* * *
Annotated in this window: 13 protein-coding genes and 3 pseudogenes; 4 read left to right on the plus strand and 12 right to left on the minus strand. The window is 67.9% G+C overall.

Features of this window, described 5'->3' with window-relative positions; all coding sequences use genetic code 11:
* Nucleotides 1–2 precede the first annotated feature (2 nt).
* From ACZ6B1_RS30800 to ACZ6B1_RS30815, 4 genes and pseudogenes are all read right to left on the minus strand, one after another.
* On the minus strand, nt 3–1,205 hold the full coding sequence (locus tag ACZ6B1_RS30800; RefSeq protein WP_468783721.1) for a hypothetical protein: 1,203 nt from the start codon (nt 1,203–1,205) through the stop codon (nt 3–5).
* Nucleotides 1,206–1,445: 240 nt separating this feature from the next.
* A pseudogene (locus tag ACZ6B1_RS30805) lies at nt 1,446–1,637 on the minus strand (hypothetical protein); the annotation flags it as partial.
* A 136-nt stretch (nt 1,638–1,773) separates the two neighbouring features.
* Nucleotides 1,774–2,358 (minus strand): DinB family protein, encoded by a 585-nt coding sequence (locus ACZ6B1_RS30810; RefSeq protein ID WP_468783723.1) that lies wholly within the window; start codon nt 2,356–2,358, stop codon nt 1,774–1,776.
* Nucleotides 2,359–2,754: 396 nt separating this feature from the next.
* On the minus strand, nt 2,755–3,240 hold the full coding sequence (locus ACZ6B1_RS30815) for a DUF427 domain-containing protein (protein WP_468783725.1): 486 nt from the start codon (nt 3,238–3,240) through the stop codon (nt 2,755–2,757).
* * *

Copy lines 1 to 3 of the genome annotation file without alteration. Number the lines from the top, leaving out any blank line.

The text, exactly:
Annotated in this window: 13 protein-coding genes and 3 pseudogenes; 4 read left to right on the plus strand and 12 right to left on the minus strand. The window is 67.9% G+C overall.

Features of this window, described 5'->3' with window-relative positions; all coding sequences use genetic code 11:
* Nucleotides 1–2 precede the first annotated feature (2 nt).